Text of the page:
JP-A 59-219372 proposes to copolymerize a hydroxyalkylvinyl ether with a fluoroolefin and an alkene to obtain copolymers which have hydroxyl group and hence can be cured with a known curing agent such as a polyisocyanate or a modified melamine resin. However, when a hydroxyalkylvinyl ether is used there is some problem about compatibility of the copolymer with popular curing agents. Moreover, in the case of using a hydroxyalkylvinyl ether it is not easy to prepare a desired copolymer by radical polymerization, and in the presence of proton the alkylvinyl ether is liable to hydrolize into acetaldehyde and alcohol. It is often that during the copolymerization reaction system the reaction liquid containing a copolymerized product gels as the pH of the reaction liquid lowers. To prevent lowering of the pH it is necessary to perform the copolymerization in the presence of a considerable amount of an acid acceptor, but the existence of even a very small amount of the acid acceptor in the product causes clouding of the copolymer solution and insufficient gloss of a coating film formed by application of the copolymer solution.

Often it is desired to introduce a polar group such as carboxyl group, besides hydroxyl group for curing, into a fluoroolefin base copolymer for use as a paint vehicle for the purpose of improving dispersibilities of pigments in solutions of the copolymer. However, in the case of using a hydroxyalkylvinyl ether it is difficult to simultaneously copolymerize the monomers including a carboxyl-containing monomer to a sufficient degree of polymerization and at good yield since the alkylvinyl ether is liable to decompose or react with the carboxyl-containing monomer. It is necessary to first prepare a copolymer not having carboxyl group and then reacting the copolymer with a carboxyl-containing monomer. For example, JP-A 58-136605 proposes first preparing a copolymer of a fluoroolefin and a hydroxyalkylvinyl ether and then reacting the copolymer with succinic anhydride. From a practical point of view, such a two-stage process is inconvenient and raises some problems including a tendency to coloring of the finally obtained copolymer.

SUMMARY OF THE INVENTION

It is an object of the present invention to provide a fluoroolefin-alkene base copolymer which has hydroxyl group optionally together with carboxyl group, can be prepared by a single-stage radical polymerization reaction and is soluble in organic solvents including aromatic solvents low in polarity and hence practicable as a paint vehicle.

The present invention provides a copolymer comprising 25-75 mol % of first repeating units which originate from a fluoroolefin, 10-70 mol % of second repeating units which originate from an alkene, 3-40 mol % of third repeating units which originate from a hydroxyl-containing allyl ether represented by the general formula CH2 ═CHCH2 O--CH2 CRHOn H, wherein R is H or CH3 and n is 0 or an integer from 1 to 6, and 0-20 mol % of fourth repeating units which originate from a carboxyl-containing monomer.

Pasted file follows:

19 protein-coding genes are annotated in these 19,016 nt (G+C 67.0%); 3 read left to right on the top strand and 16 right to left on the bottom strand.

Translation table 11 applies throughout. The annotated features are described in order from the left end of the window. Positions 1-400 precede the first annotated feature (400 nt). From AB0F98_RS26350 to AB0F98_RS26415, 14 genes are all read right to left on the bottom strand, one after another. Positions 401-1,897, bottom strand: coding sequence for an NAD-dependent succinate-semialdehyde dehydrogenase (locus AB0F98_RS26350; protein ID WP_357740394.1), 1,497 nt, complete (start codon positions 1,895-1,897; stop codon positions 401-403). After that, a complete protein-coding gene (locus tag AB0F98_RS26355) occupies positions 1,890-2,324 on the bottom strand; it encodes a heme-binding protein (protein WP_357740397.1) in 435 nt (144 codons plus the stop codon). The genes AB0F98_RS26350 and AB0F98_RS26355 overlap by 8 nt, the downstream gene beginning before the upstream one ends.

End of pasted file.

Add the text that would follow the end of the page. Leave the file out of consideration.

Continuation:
The primary feature of the invention is using a hydroxyl-containing allyl ether of the above general formula to introduce hydroxyl group into a fluoroolefinalkene copolymer. By using a hydroxyl-containing allyl ether a desired copolymer can easily be prepared by a radical polymerization reaction without using any acid acceptor, and the obtained copolymer is good in compatibility with many kinds of polyisocyanates and modified melamine resins useful as curing agents. Even in the case of a copolymer incorporating a carboxyl-containing monomer for improving dispersibilities of pigments the copolymer can be prepared by a single-stage copolymerization reaction. The molecule of a hydroxyl-containing allyl ether has allyl linkage which is susceptible to chain transfer. Therefore, without using any chain transfer agent a copolymer according to the invention can be prepared with a relatively low molecular weight which is favorable for solubilities of the copolymer in various solvents.

To enhance water repellency of a copolymer according to the invention in cured state it is optional to incorporate a fluorine-containing surface modifier in the copolymer by performing the copolymerization reaction in the presence of the surface modifier. The copolymer with enhanced water repellency will be used in paints for exterior walls of buildings and topcoat paints for automobiles.

Also optionally, a copolymer according to the invention may further comprise not more than 10 mol % of repeating units which originate from a monomer or monomers different from the above describe monomers.

A copolymer according to the invntion is excellent in chemical resistance and weather resistance and high in transparency. This copolymer exhibits high solubilities in various organic solvents including aromatic solvents which are low in polarity and suitable for use in paints, and the copolymer can easily be cured by an ordinary curing agent such as a polyisocyanate or a modified melamine resin. A solution of this copolymer in an organic solvent is useful as a coating liquid composition, and a paint composition is obtained by dispersing a pigment in the solution.

DESCRIPTION OF THE PREFERRED EMBODIMENTS

Good examples of fluoroolefins useful in this invention are trifluoroethylene, tetrafluoroethylene, chlorotrifluoroethylene, hexafluoropropene, vinyl fluoride and vinylidene fluoride. Considering polymerizing reactivities of monomers and the properties of the obtained copolymers, it is preferred to use chlorotrifluoroethylene or tetrafluoroethylene.